Transcript of discussion between James Schramko & Noah Kagan from Appsumo
James here, in this podcast I’m talking to Noah Kagan who runs AppSumo, and he’s an interesting guy because he worked for Intel, Facebook and Microsoft. So tune in as I catch him having breakfast.
James: It’s morning there eh.
Noah: Ah, yeah… I was like, my phone was like oh you have uh… like 9 o’clock, shit I was still eating breakfast. So how’s everything over there?
James: Ah, mate, things are going very well. We had like a 50% increase. Just in the last two (2) months, from January to now. So it’s been a good year.
Noah: Uh, 50% increase in what?
James: Sales revenue.
Noah: Oh, for your business?
Noah: That’s awesome.
James: Yeah it is.
Noah: What are you uh – yeah it’s like I love it when it works out that way. What do you attribute it to?
James: I’m paying a lot more attention to the numbers… you know how you’ve got your number?
James: I’m putting a lot more attention on projections and digging into the data. Coz I’ve had a very low pressure system that’s not forced. So when I start tuning things I get very fast wins, and I have an amazing team.
Noah: That’s it, once you start focusing… I’m actually giving a speech tonight about focus and it’s like, even our own team, we had some issues with refocusing, it’s like, Wow we are getting the results we want. That’s kind of cool. So that’s great man.
James: What do you think your focus topic’s going to be focused around? Like, are you going to tell a story?
Focusing on the right thing
Noah: Yeah I’m going to be telling a lot of different stories that have happened, in terms of focusing. So like, one of the bigger ones that are more recent for us is, I think everyone needs to start with an objective, and a specific number around that objective. You know, ours was always email and a lot of my speeches you always hear me, “oh email this, email that” and for five (5) months though, the past five (5) months we focused on email and we kept hitting our goal.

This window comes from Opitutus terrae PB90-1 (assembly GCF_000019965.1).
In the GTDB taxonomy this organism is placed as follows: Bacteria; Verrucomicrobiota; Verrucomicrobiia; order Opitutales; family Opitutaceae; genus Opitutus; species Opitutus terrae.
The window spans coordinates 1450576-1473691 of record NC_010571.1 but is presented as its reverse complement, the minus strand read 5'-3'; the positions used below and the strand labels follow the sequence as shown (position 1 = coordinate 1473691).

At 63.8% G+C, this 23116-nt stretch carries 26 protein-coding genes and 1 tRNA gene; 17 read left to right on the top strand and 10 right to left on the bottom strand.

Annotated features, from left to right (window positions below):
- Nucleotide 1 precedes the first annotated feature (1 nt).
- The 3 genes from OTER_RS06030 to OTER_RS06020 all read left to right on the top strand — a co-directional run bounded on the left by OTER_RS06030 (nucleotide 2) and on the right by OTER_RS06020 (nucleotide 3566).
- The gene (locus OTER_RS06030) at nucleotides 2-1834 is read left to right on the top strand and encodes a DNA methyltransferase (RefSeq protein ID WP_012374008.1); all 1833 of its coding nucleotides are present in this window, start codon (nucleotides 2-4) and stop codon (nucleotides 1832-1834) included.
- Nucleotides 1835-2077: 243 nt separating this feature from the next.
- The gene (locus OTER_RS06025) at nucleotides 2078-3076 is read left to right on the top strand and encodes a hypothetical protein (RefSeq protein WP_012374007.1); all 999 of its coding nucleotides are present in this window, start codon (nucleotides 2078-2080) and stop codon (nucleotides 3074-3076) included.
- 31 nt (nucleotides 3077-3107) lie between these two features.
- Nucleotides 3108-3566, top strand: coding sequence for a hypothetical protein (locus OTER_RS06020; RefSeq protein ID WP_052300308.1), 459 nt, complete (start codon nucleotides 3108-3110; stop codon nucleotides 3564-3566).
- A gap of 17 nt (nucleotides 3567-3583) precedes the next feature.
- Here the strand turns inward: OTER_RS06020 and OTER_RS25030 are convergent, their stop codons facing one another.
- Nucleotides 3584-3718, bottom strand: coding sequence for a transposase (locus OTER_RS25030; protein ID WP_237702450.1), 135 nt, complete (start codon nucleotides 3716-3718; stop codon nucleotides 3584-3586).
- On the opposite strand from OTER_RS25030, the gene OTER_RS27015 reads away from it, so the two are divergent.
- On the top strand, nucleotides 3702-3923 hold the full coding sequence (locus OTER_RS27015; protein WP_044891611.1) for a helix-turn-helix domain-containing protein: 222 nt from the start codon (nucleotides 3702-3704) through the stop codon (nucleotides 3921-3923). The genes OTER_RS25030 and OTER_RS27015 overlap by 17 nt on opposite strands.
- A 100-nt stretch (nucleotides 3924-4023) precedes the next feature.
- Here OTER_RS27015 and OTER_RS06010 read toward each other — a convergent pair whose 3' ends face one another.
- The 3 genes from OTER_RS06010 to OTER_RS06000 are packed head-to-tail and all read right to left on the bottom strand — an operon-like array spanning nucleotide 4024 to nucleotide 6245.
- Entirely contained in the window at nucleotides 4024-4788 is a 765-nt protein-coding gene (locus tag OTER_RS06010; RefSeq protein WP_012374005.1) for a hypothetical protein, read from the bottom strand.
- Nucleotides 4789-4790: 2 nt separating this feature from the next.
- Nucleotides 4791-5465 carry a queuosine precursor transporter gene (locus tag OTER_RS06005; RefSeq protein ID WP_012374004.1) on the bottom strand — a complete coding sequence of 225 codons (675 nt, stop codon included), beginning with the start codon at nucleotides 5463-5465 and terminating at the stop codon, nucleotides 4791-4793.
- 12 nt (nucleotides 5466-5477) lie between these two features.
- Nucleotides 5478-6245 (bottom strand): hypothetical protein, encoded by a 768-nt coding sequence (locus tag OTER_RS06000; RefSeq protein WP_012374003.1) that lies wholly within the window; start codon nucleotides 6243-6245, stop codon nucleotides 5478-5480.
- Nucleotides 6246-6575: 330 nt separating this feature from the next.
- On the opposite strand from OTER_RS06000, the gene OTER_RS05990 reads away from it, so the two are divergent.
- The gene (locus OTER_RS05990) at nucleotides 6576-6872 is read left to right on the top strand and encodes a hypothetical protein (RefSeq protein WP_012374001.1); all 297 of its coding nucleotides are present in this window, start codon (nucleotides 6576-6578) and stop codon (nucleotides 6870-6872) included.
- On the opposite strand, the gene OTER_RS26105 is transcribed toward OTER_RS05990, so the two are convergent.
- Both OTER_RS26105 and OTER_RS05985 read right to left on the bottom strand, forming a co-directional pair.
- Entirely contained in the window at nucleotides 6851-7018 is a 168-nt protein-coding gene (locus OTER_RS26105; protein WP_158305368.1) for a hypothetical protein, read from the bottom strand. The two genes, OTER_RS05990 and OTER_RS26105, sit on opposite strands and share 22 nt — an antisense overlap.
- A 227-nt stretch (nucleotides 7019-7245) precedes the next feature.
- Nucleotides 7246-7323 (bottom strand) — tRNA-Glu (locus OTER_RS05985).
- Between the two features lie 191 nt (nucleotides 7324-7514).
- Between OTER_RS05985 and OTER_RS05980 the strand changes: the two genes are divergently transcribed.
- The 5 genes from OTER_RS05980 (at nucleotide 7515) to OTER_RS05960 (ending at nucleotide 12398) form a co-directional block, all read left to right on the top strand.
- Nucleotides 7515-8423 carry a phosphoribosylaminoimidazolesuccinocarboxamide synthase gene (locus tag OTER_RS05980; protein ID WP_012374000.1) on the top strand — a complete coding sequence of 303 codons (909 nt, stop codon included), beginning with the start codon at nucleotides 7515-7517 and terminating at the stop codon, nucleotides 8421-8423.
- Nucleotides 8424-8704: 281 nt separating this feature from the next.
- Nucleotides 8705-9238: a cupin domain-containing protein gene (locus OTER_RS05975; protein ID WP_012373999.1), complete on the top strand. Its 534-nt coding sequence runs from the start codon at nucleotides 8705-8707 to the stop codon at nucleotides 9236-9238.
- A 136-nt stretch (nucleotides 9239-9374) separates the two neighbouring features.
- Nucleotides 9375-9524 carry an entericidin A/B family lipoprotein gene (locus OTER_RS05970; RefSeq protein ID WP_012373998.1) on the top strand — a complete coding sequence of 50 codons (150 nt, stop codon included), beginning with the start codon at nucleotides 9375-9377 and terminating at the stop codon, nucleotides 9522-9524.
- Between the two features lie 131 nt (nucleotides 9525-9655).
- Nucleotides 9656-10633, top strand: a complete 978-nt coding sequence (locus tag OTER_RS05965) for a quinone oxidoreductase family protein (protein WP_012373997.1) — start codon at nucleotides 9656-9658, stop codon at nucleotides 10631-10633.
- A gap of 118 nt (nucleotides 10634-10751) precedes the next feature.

The sad part though is that the business stayed the same. Which is very depressing coz you’re like oh I’m like focused, I’m hitting my metrics. And what we realized though is that that objective and that metric wasn’t the right thing to focus on.
Because it wasn’t growing our business, so we actually refocused on number of paying customers per day. And that actually now, we just started really digging deep and focusing on that, and now we’re seeing results.
James: Right. So, I was going to ask that, how do you know if your number is the right number because I think a lot of people focus on the wrong thing. Something else that I’ve noticed is a lot of the start-up type companies focus on growth, but I’m wondering if growth for the sake of growth is a good idea unless you’re Amazon, and you want to wait seven (7) years or so. And you’ve worked for that sort of company that was growth focused.
Noah: That’s a really good question. So I think there’re two types of people but I’m just generally more traditional. So I don’t think it makes sense to focus on growth or any of that till you know you have a business. And so depending on where you are.
I mean you’re much further ahead than a lot of people. So your focus is, how do I scale what I do? How do I grow it?
The people in the beginning I would say, like the Silicone Valley, I hate most of those people because they’re like; oh we’re going to monetize it later. I think that’s okay for them, but for me, I’m like, does this make a good business, if it’s a real business does it make money? So my first focus will be value that would make money. Number two (2) will be, maybe then I would think about what’s my number towards growth? So validation will probably be how much money I could make.
James: I want to challenge you on something that you mentioned. You said you’re kind of traditional. And on the surface though, you look like wacky, quirky, you’ve got funny pictures, crazy angles, I mean you’ve got a fat suit logo, so how do you carry that? Is it structured or do you just wing it?
Noah: It’s interesting, have you talked to people about AppSumo? There’s a lot of people… they don’t say, they’re like yeah, they say, I love AppSumo, and some people are like oh I love your branding, your copywriting. Honestly it’s just a by-product of what we’ve been doing. It’s not like an intentional, like we’re trying to have a brand, we haven’t really thought about that. It’s just kind of we act like ourselves, and we treat our customers right. And it works out where people think of us as we’re a pretty cool company.